Last week in my online dating escapades I made an assessment of which women over 50 get dates with men, and discovered that it’s the ones who look most feminine in their photos. So, riled as I was, I changed my profile pic.
It’s getting better results. Nevertheless, to up my odds, I decide to message anyone who has favourited me back, and anyone who I really like the look of even if they haven’t.
The best-looking farmer over 50 replies. So does a handsome widower. Both have pictures of themselves in their swimsuits so I know they’re fit. (Well, they can at least swim, I suppose.)
After a little messaging they both suggest a phone call. A fairly standard first step when moving from the virtual to real world, I later discover.
Muddy Farmer sounds nice. Yorkshire accent, deep voice. Good sense of humour. A free-flowing effortless 40-minute chat bodes well. He lives in the Midlands so near enough and far enough. I don’t want a lovesick nutter on my country cottage doorstep.
He says he has spent the day de-bollocking bullocks and rehearsing for a forthcoming role as a fairy in his local panto. Yes. I have hooked myself a six-foot-five castrator fairy. Do I really want a date with a cross-dressing farmer? Yes, actually, I do.
Islington Widower has a fruity, plummy voice. Sexy. Wife died six years prior and he is auditioning for a replacement. He is in the same field of business as I am and we know a lot of the same people.
When you meet most people in real life, you know something about them. You get a perspective from people who may have introduced you (“The thing about Peter is, his wife was a selfish cow,” that sort of thing). On the internet, people have no context but the one they create. They can be anything that they want to be.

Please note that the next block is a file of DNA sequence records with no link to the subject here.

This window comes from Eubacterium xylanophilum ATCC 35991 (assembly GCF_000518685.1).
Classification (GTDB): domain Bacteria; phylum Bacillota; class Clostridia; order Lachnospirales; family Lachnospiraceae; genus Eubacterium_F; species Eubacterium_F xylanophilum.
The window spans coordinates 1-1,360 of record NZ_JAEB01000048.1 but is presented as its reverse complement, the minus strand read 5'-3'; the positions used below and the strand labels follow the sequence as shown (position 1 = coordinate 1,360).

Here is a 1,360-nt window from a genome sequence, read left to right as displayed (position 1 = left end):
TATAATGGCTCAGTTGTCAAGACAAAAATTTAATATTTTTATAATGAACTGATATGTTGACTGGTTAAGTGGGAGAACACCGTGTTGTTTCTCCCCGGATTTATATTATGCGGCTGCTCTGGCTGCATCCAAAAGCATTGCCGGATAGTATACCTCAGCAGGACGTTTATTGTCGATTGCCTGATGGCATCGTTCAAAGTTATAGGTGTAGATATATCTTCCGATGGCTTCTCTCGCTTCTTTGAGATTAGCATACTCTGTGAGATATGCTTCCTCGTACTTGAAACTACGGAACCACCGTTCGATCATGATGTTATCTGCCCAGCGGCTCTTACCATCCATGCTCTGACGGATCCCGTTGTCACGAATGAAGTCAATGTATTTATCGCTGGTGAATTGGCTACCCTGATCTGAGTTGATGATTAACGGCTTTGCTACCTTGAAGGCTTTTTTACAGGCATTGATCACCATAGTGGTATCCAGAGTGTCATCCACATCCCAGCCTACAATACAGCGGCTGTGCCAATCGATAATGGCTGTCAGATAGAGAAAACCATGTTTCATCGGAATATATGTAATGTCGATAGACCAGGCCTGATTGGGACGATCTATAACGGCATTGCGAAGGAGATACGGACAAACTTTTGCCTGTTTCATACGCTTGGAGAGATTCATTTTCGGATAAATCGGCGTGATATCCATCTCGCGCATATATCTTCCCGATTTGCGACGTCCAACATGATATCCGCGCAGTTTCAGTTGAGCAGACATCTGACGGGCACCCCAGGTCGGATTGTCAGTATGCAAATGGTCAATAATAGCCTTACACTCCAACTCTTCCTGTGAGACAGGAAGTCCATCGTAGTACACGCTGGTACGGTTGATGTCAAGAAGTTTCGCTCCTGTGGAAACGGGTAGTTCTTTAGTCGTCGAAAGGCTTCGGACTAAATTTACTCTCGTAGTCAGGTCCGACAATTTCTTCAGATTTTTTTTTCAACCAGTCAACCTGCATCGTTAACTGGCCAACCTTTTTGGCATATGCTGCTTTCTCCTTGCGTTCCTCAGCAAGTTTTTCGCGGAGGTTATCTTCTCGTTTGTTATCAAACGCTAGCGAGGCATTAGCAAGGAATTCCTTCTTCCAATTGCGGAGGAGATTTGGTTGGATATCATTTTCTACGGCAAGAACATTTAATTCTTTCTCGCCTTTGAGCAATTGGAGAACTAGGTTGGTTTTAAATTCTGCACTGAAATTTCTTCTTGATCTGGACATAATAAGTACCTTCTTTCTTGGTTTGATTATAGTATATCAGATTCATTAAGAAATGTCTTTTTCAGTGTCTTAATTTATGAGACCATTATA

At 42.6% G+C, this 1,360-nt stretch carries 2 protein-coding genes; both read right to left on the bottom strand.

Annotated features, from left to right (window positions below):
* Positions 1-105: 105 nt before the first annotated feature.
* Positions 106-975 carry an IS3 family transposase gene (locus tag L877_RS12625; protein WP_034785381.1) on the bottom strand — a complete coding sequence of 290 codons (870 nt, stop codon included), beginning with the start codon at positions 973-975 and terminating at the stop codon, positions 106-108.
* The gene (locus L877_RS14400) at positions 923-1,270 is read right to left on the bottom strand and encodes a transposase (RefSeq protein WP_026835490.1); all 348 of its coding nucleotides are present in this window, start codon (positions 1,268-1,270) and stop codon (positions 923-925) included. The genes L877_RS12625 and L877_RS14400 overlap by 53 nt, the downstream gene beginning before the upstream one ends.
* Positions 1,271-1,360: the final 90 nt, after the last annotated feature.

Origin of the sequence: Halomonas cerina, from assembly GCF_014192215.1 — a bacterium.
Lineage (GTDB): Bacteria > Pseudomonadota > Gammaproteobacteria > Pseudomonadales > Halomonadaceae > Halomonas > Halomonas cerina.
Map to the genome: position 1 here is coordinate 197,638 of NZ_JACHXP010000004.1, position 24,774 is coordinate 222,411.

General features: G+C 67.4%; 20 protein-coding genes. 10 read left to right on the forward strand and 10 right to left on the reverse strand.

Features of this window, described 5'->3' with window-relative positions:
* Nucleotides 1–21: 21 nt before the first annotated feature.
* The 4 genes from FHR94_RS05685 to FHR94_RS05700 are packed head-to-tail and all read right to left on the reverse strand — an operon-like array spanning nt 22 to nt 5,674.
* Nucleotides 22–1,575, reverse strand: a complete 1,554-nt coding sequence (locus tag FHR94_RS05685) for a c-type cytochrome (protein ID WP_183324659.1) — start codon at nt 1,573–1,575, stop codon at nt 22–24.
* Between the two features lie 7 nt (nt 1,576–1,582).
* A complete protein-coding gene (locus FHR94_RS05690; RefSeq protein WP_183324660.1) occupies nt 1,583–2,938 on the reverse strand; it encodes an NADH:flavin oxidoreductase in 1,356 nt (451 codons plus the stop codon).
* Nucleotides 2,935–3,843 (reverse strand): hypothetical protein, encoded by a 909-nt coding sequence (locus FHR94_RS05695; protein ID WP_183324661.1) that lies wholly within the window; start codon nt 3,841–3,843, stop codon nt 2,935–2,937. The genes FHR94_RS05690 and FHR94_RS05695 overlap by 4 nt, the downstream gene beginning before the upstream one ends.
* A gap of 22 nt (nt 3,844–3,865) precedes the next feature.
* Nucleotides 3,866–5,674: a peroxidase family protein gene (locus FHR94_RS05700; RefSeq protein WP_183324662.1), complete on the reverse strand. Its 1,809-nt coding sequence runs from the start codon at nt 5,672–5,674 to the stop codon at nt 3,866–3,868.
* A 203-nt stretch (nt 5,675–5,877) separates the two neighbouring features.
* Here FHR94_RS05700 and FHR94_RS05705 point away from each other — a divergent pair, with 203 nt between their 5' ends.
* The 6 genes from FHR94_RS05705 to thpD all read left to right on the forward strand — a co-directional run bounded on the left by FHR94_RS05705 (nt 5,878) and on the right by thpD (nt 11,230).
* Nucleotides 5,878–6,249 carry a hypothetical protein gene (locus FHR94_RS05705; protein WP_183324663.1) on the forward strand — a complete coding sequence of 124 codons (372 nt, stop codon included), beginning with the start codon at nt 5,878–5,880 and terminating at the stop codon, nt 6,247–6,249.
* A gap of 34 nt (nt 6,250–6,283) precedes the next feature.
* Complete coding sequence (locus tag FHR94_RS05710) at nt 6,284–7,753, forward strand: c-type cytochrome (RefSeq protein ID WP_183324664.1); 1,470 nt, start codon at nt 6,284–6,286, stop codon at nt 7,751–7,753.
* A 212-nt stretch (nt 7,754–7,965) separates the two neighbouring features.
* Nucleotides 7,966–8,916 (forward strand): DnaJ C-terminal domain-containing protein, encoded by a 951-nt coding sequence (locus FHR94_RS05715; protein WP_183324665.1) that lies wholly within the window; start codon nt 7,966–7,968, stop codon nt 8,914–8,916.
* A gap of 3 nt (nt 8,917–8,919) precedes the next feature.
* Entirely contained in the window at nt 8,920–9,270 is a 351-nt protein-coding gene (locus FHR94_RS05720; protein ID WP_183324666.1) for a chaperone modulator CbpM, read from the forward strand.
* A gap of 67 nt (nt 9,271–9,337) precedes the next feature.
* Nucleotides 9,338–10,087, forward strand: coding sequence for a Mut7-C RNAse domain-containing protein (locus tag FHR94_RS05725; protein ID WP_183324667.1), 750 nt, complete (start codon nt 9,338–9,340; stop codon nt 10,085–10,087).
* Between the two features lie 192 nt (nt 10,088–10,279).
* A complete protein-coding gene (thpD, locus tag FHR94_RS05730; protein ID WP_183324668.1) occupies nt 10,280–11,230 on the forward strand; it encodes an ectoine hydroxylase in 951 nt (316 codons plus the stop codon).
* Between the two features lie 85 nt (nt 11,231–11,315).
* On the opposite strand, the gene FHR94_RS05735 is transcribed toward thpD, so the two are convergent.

So despite the appeal of getting a third-party review on Islington Widower, his closeness to my business network fills me with dread. I don’t want a professional gossip. So although we have a lovely chat, and he invites me out for a glass of wine when I’m next in town, I decide not to call him.
The Muddy Farmer it is, then. He proposes we walk our dogs together at Stowe, a beautiful National Trust property halfway between us. Classy then, I think, for a farmer.
I go into complete flap at the prospect and tell him how anxious I feel about a first date with someone. He is lovely, steady and calm. The worst thing that can happen, he says, is that the dogs will have had a good walk. I really like the idea of a very low-key first date.
The day of the date comes. It is a difficult wardrobe call: can’t really do sexy on a dog walk. I go for tightest jeans, big baggy sweater, Dubarry boots and a Barbour. And as much make-up as I would ever wear on an evening out. I am trembling as I drive towards Stowe.
The mind’s eye is a strange thing. We somehow imagine dating as it was when we last did it, when we were 20 or 30, and our sense of how a date will look and feel is shaped by that.
So I look round the car park for a tall, slim, handsome guy. Nothing. But there is an oldish chap with a terrier in the distance… Oh my god, that is him. He’s old! He comes over and we introduce ourselves and shake hands.
He’s 55 years old. Younger than me, actually. Tall, slim. A bit weather-beaten. But inside I am screaming, “Oh my god, I’m on a date with my dad.”
Is he thinking the same? Am I kidding myself about how young I look? Does my mind’s eye trick my self-image too? I just don’t want to rip his clothes off… and I do really want to feel that kick in the loins again.
He looks at me and smiles and I notice he has the most amazing, twinkly, bright bright bright cornflower-blue eyes….
Dating 50-year-olds. Most of them aren’t really that hot. It’s a monumental adjustment. And you don’t get that rush you get when you date in your youth. It feels so very different.
But make the date low key and lower your expectations. It’s not a bad idea to do something you’ll enjoy even if the date doesn’t work out. The worst that can happen is that you will still have had a nice time.